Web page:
I think it's important for an environment to try and sustain creative enthusiasm for a project, but I'm not entirely sure how to best do this in a business sense. I know for a developer like myself I just want to be given a chance to experiment and learn. From the business perspective why should they care if you can produce new features with how you do things now?

  2. One thing to be aware of is that developers not only want to experiment, but they _will_. In an enterprise environment it is in the business' best interests to foster that properly, otherwise it will completely lose control over it.

    No matter how rigid and structured the owners/managers/etc. might think their process is or how much control they think they have over it, the developers writing the code are going to try new things. By not fostering that the business pushes it underground, effectively turning a blind eye to something that is undeniably happening and shifting it from being an opportunity to being a risk.

  3. Yeah I suppose that's true. Also if it runs underground you could have people writing code that others can't maintain because they aren't openly collaborating on the ideas.

  4. Sean: I think the burnout is just a byproduct of the majority, especially corporate, employer's business model. Many people go to college to turn their passion into their career, but in my narrow view I’ve seen their careers destroy their passions.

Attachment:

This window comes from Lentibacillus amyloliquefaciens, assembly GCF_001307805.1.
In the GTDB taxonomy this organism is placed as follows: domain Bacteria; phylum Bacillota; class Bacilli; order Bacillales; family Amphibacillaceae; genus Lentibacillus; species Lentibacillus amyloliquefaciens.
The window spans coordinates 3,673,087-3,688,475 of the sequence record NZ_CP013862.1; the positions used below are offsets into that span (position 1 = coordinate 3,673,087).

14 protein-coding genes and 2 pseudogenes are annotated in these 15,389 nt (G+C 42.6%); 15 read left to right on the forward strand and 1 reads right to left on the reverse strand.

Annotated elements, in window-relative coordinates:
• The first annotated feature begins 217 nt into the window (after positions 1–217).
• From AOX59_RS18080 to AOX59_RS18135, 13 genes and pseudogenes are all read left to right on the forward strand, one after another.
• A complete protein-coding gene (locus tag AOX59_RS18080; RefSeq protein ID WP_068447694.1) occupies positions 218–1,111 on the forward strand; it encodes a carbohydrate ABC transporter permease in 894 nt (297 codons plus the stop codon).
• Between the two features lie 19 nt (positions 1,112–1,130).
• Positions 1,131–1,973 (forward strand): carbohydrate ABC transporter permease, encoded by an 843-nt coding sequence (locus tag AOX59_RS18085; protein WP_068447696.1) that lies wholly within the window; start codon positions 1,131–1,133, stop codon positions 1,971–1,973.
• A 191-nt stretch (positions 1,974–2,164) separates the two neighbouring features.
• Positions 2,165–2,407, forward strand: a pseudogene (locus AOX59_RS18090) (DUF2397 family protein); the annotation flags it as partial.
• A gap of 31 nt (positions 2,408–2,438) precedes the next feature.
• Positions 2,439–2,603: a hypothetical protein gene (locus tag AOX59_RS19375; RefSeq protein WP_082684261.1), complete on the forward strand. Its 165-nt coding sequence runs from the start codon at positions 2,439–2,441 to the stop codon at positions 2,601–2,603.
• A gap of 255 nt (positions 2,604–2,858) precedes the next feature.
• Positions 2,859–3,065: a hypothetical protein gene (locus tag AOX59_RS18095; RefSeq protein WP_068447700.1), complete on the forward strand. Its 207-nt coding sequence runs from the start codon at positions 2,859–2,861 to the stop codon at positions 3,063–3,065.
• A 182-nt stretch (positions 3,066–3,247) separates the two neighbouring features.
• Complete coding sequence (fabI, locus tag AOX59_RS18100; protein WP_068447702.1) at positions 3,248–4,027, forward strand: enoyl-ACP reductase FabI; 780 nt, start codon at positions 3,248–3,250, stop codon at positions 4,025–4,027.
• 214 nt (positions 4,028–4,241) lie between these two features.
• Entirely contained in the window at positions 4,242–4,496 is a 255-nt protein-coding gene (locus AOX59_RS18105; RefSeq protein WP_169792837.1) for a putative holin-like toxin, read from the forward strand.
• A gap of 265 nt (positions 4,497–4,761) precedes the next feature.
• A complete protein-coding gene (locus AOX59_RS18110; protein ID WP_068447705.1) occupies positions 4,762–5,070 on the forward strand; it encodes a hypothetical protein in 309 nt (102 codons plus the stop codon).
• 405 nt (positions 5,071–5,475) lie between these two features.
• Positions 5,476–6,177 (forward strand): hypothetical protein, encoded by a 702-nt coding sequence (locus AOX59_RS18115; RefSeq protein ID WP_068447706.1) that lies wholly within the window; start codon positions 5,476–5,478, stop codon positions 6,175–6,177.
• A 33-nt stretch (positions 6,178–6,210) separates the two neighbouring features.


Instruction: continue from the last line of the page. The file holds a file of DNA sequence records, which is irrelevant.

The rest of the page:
Say if I loved to cook because there are just so many variations of food and I love to experiment with different flavors and etc. You would think that a job as a cook at Outback Steakhouse or something would be great? Well, everything that you liked about cooking has been turned into this assembly line redundancy, where you cook a small subset of food and that’s all you do and you'll eventually hate cooking because everything that has kept you passionate about cooking has been taken out of it. The product is economical and guaranteed, but nobody who works at these places has fulfillment from this type of work.

    Now there are those neat restaurants that always have like 4-5 different specials of the day and always have a fluctuating menu which I imagine working at as a cook would yield a whole lot more fulfillment as a career. It's just that these places are 1 out of 20 different jobs.

    People also write cookbooks, have cooking shows, cater instead of opening a restaurant, sell sauces, etc.

    For programmers, there's a ton of different things too. Just working at places were we work at have the most stability and require the least self management at the greatest cost of our souls. :(

  5. That is, unfortunately, the corporate machine at work. Create a repeatable process which produces money, commoditize the resources (including the people), repeat the process. (And, somewhat recently, litigate to protect the process when it no longer produces money.)

    It's worked pretty well for a lot of manufacturing industries, but is terribly unreliable as a strategy for software. The employers with the above mentality are the same ones who say things like, "Why do we need so much testing? Just write it correctly the first time."